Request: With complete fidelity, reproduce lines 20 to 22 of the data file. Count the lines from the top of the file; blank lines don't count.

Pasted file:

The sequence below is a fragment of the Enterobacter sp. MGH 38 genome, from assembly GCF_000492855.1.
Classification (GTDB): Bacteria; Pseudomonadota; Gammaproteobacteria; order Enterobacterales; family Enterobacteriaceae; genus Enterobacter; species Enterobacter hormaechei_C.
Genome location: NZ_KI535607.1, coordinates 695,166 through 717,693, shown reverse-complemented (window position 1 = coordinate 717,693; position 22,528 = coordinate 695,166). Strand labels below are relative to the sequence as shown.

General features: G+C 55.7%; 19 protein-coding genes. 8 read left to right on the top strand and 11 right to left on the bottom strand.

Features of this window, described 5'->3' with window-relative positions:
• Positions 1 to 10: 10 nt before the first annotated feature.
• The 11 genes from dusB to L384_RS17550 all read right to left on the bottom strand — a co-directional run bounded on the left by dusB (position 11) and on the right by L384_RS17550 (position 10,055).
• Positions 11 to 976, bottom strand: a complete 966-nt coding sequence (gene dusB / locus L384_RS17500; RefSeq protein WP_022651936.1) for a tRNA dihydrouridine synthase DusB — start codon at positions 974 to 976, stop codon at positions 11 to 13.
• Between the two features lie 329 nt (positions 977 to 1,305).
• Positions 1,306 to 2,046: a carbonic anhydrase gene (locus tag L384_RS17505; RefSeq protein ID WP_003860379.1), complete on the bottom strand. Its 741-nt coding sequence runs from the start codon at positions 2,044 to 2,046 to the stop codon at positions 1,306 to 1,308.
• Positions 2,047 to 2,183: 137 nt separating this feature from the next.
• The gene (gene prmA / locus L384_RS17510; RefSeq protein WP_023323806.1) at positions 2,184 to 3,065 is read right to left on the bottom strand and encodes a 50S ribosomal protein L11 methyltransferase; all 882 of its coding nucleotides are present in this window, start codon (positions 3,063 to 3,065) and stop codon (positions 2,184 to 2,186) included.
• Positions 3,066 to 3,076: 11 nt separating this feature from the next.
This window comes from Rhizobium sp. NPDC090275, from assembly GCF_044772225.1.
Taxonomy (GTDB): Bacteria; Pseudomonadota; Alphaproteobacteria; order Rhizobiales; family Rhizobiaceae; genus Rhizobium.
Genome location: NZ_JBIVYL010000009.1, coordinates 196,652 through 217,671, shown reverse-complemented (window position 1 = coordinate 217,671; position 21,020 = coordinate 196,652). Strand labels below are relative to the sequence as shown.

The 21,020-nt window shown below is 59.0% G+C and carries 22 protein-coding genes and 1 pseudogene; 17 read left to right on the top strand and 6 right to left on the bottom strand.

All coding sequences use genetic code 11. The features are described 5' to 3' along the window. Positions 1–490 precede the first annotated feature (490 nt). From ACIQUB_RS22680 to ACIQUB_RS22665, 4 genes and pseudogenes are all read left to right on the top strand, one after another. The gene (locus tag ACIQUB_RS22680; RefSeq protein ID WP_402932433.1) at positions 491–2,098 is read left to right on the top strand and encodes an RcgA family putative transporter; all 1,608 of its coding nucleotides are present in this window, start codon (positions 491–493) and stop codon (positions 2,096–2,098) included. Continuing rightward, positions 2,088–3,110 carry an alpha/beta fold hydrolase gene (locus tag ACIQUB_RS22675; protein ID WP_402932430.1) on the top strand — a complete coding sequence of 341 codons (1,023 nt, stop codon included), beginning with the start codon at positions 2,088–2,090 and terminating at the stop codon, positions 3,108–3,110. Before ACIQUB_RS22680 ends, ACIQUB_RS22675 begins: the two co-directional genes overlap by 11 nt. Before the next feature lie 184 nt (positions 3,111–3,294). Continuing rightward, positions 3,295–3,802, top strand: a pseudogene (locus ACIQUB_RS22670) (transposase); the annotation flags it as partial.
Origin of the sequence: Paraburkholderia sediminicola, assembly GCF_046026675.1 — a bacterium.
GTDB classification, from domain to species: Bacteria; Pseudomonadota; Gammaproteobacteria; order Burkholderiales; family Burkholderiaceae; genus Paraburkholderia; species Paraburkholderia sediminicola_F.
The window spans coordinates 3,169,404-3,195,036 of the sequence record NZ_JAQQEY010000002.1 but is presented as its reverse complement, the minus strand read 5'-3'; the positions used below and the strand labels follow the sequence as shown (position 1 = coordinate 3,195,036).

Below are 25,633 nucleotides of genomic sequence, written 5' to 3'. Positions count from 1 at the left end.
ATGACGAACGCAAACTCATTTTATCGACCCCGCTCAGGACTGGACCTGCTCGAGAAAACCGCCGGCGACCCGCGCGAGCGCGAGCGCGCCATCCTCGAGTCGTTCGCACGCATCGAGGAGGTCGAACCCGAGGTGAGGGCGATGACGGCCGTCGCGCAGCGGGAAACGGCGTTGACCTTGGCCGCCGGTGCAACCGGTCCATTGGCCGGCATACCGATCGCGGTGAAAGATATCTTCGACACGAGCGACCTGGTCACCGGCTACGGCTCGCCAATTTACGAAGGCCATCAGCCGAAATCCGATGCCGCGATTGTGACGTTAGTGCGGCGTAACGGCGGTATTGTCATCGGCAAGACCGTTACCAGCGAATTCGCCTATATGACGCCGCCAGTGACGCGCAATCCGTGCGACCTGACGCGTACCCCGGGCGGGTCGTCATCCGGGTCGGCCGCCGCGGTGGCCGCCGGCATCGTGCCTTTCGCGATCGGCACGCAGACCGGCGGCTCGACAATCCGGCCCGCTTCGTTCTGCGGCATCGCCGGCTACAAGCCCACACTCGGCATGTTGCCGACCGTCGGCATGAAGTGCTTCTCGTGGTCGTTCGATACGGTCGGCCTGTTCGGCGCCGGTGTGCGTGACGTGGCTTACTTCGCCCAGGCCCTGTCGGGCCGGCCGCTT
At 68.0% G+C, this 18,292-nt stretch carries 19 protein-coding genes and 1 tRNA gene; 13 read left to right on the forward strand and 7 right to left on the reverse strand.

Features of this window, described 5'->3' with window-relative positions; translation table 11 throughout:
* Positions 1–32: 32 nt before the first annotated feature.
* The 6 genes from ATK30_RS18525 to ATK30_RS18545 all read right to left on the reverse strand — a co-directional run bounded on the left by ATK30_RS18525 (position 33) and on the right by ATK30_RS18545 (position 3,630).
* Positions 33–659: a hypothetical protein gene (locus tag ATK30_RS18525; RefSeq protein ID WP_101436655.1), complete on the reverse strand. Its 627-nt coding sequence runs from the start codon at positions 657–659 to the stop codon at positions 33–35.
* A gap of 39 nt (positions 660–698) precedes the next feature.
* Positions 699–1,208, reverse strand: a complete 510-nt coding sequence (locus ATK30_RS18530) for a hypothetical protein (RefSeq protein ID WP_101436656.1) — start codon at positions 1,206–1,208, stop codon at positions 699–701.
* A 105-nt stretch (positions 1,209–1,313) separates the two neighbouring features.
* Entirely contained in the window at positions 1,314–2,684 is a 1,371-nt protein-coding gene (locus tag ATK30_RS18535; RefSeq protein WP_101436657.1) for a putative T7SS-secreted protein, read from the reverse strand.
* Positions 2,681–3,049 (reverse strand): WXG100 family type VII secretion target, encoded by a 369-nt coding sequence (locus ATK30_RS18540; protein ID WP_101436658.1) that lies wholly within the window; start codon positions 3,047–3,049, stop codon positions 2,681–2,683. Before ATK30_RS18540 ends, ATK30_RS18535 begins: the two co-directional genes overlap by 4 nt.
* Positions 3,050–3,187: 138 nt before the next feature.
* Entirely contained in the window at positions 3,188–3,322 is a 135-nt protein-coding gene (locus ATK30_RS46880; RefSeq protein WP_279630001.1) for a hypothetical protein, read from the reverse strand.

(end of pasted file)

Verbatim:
GTDB classification, from domain to species: Bacteria; Pseudomonadota; Gammaproteobacteria; order Burkholderiales; family Burkholderiaceae; genus Paraburkholderia; species Paraburkholderia sediminicola_F.
The window spans coordinates 3,169,404-3,195,036 of the sequence record NZ_JAQQEY010000002.1 but is presented as its reverse complement, the minus strand read 5'-3'; the positions used below and the strand labels follow the sequence as shown (position 1 = coordinate 3,195,036).

Below are 25,633 nucleotides of genomic sequence, written 5' to 3'. Positions count from 1 at the left end.